Religious priest higher state than secular priests?


Is the religious state higher than secular state? Then, if so a religious priest is a higher state than secular priests?
Sources please



We are all priests by our Baptism but those called to Holy Orders and Ordained as Ministerial Priests are in a higher state because when they administer the Sacraments and say Mass they do in the person of Christ. This was given to them directly by Jesus Christ as He did so to His Apostles.

Notes I took from one of father Mike Schmitz’ talks:


Thanks I …


In terms of holy orders, no. A religious priest and a secular priest are ontologically identical in this sense.
In terms of Christian perfection? Consecrated life is a more perfect state than secular life.
In terms of individual holiness? That depends on the individual priest, whether religious or secular ;).


That is very very clear thanks


@johnjacob2004 , I was once with a friend at a day of prayer .

She asked a priest whether he was secular or religious .

He said that he was secular , but that the religious make the vows and the secular keep them .


Cute anecdote.
Just a small correction though, secular priests do not make “vows”, they make promises.


All true, but not really relevant.


I have no sources, but I have never heard that this would be the case. My strong feeling is the answer is no.


Is this correct? Secular priests do not take a vow of obedience or a vow of poverty, but they certainly take a vow of celibacy (in the Latin Church).


Diocesan clergy (priest AND deacons) make promises: promise to pray the Liturgy of the Hours, promise to obey the bishop and his successors, and a promise of celibacy (unless the deacon is married).

Diocesan clerics do not make a promise of poverty, and many secular priests own property and so forth. Order priests do not usually own anything in their own right, it all becomes property of the Order they belong to.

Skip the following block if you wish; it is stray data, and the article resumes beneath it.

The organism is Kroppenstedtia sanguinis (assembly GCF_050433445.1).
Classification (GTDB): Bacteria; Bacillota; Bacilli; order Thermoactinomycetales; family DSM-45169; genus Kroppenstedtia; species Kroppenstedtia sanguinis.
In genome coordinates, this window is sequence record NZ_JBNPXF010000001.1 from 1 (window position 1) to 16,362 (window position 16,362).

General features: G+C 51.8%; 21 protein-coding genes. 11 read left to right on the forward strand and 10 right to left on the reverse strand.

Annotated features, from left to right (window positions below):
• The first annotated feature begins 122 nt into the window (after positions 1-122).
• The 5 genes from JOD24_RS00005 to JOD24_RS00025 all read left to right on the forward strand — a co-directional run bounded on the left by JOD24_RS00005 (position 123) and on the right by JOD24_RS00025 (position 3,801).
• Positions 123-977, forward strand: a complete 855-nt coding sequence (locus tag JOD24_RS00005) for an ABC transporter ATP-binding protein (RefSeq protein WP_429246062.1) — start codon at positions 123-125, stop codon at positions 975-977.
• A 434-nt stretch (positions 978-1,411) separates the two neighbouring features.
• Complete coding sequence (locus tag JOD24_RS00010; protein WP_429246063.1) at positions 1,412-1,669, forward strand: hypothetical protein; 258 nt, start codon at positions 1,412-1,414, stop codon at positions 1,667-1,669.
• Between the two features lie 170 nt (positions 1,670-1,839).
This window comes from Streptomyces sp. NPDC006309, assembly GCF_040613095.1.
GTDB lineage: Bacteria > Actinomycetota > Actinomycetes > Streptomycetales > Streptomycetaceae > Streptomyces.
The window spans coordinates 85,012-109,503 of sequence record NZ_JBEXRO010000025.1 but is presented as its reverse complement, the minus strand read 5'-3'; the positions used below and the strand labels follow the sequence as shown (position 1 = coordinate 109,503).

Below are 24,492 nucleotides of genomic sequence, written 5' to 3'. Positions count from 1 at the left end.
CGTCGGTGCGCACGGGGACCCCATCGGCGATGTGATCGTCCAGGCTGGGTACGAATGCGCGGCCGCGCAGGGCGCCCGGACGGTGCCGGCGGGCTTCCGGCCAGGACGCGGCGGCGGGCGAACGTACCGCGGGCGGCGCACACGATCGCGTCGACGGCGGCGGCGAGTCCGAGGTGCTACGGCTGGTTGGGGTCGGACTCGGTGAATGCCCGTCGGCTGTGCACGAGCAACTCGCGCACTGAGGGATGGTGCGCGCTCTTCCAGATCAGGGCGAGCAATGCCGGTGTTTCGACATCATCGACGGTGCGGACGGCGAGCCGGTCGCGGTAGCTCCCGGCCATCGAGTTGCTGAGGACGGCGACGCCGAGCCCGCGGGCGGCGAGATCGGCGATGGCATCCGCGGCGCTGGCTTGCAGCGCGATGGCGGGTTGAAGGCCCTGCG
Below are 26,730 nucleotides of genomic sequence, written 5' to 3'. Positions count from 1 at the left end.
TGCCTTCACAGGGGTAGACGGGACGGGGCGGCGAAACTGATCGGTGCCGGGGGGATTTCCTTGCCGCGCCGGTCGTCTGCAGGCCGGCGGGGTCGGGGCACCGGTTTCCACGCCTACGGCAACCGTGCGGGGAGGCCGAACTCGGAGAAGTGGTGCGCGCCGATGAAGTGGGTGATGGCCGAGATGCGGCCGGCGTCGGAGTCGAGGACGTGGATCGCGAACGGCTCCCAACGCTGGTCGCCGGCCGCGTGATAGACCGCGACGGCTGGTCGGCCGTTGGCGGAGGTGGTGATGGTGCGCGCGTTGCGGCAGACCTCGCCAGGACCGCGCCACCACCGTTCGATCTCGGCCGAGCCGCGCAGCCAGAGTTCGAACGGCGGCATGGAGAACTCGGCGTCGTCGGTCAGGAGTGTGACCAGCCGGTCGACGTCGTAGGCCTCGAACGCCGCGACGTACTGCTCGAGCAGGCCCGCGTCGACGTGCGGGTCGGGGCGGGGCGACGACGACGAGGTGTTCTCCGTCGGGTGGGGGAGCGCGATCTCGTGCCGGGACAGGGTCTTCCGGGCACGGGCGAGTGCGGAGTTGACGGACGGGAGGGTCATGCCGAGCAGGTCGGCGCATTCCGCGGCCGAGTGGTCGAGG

Religious priests make vows: the vows differ slightly among the Order (monks make vows of stability, for example). Most religious make vows of poverty, chastity, and obedience to their religious superiors.

Vows and promises are similar, but vows are more pronounced.

Celibacy is a promise not to marry, chastity is a vow of perfect continence.

By the way, when a religious priest is named a bishop, the Pope dissolves his vows, because they will now be replaced by promises. A bishop can’t continue to obey his (Jesuit, Franciscan, Benedictine) superior - he now obeys the Pope directly.

In the detailed analysis vows are more robust than promises.


So pronounced means that they are in a higher state??


Yes, I think I am wrong, they make a promise of celibacy, not a vow. Sorry


I didn’t realize that diocesan priests make vows


I was mistaken. While the promises hold almost identical weight canonically, they are termed as promises to differentiate between the diocesan and religious states of life. To break both are to incur mortal sin, but the mortal sin in the diocesan clergy’s case comes from the ontological change institued through the priesthood, not by virtue of the promise itself. I guess you can say that the religious Vow is the cause of the change in the religious and in the diocesan priest, the promise is the sign of their change. The priesthood itself is the actual change.

Sorry, I was confused and withdrew my post.


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